Petrochemicals downturn could benefit Gulf, says Borealis

The downturn in developed chemicals markets could help speed up the closure of higher-cost producers.

One of the worst downturns in the history of the petrochemicals industry is set to deepen this year as companies grapple with a flood of new supply from the Middle East, says Borealis, the Austrian chemicals firm that is majority-owned by the Abu Dhabi Government. Yesterday's forecast suggested that major investments in petrochemical plants in Abu Dhabi and across the region would take several years to begin generating lucrative returns. But the down-cycle in developed markets could play to the Gulf's advantage as it speeds up the closure of higher-cost producers, a Gulf chemicals expert said.

Product prices suffered from an increase in production from the Middle East last year, and would likely remain low this year as well, said Mark Garrett, the chief executive of Borealis. Costs would also increase as a result of the start-up of two new production plants, he said. "With two major start-ups, more Middle East capacity coming online and a continuing difficult economy, we expect 2010 to be even tougher than 2009," Mr Garrett said in the company's earnings statement.

"This year's financial result is lower than what we recorded in the boom years but in light of the severe recession this is an outstanding achievement that goes beyond our record year of 2007." Borealis recorded a net profit of ?13 million (Dh65.2m) for the fourth quarter, a vast improvement from the loss of ?122m at the end of 2008, but a 71 per cent retreat from last year's third-quarter profit of ?46m.

Borealis is 65-per cent owned by the Abu Dhabi Government-linked International Petroleum Investment Company and is a joint-venture partner in Borouge, the plastics producer that operates plants in Ruwais and uses low-cost natural gas supplied by the Abu Dhabi National Oil Company. It produces the majority of its plastics and chemicals in Europe, where it is subject to the volatility of natural gas and oil prices, but also receives more steady returns from Borouge, of which it owns 40 per cent.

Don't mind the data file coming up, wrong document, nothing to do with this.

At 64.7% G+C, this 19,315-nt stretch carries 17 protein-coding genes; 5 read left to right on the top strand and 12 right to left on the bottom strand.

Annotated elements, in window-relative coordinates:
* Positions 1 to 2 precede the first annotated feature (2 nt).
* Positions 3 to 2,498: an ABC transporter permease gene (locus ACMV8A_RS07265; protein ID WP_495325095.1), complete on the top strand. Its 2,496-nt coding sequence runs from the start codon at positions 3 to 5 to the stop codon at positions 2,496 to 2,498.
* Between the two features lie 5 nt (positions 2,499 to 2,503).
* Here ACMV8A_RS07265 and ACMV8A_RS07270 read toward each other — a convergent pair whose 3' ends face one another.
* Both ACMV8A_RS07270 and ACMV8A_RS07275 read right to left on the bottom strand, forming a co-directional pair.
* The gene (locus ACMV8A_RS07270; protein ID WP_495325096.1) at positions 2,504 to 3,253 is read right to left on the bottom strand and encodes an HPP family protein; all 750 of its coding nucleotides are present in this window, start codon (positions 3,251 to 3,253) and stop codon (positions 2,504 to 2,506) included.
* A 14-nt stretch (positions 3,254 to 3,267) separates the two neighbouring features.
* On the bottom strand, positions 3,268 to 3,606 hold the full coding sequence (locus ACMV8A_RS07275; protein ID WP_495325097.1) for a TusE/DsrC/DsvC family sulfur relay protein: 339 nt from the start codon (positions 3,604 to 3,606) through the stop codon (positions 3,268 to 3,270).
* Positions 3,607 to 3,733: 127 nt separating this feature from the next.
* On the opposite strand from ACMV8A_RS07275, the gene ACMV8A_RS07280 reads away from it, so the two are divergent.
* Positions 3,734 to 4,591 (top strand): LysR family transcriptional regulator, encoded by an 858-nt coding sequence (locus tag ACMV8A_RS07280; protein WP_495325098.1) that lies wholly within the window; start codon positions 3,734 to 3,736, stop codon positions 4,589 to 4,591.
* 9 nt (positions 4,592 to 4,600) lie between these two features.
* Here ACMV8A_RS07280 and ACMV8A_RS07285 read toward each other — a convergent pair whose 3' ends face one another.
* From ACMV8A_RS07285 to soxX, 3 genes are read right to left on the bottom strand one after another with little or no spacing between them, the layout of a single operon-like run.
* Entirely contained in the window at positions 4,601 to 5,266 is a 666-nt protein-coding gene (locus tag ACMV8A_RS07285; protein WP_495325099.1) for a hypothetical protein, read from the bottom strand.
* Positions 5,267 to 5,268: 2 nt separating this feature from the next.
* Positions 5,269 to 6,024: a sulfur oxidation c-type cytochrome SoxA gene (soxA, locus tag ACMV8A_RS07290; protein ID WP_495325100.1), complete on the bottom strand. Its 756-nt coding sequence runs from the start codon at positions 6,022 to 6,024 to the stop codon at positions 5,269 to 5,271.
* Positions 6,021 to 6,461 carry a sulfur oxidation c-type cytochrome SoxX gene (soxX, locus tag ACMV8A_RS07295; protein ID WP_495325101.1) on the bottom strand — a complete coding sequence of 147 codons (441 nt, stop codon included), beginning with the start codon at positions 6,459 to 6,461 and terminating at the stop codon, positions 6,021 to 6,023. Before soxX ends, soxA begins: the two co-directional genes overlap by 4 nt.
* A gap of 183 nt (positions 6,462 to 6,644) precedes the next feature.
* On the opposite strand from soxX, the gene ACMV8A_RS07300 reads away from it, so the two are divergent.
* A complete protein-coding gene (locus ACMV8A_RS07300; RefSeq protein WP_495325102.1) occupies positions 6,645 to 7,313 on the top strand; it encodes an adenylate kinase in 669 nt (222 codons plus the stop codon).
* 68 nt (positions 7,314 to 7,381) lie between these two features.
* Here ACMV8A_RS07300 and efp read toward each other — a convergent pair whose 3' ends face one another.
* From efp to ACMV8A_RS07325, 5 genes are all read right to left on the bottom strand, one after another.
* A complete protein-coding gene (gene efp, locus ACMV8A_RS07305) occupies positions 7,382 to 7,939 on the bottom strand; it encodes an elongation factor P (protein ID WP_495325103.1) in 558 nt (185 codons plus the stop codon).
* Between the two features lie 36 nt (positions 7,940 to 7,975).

Borouge is set to triple production this year with the completion of a new plant, and plans to complete a second major expansion by 2013. At that point, Mr Garrett said last year, the majority of Borealis' output would come from Borouge. Borealis' shift to Abu Dhabi is part of a wider trend of European and US companies shifting operations to the Gulf that was likely to continue over the next decade, said Abdulwahab al Sadoun, the secretary general of the Gulf Petrochemicals and Chemicals Association.

"I see this as the future centre of geography for the global petrochemical industry," he said of the Gulf. "It is becoming much more evident - many producers from the US, Europe closing down their facilities, ageing facilities I would describe them [as], and exploring opportunities for partnerships in the Gulf." Gulf producers would fare better this year than last as demand picks up in China, their key market, Mr al Sadoun said.

"It's primarily having to do with the biggest market for our products, which is China. The growth in China is really the engine behind the excellent performance of the petrochemical companies in the Middle East," he said. "We do expect 2010 will be better than 2009."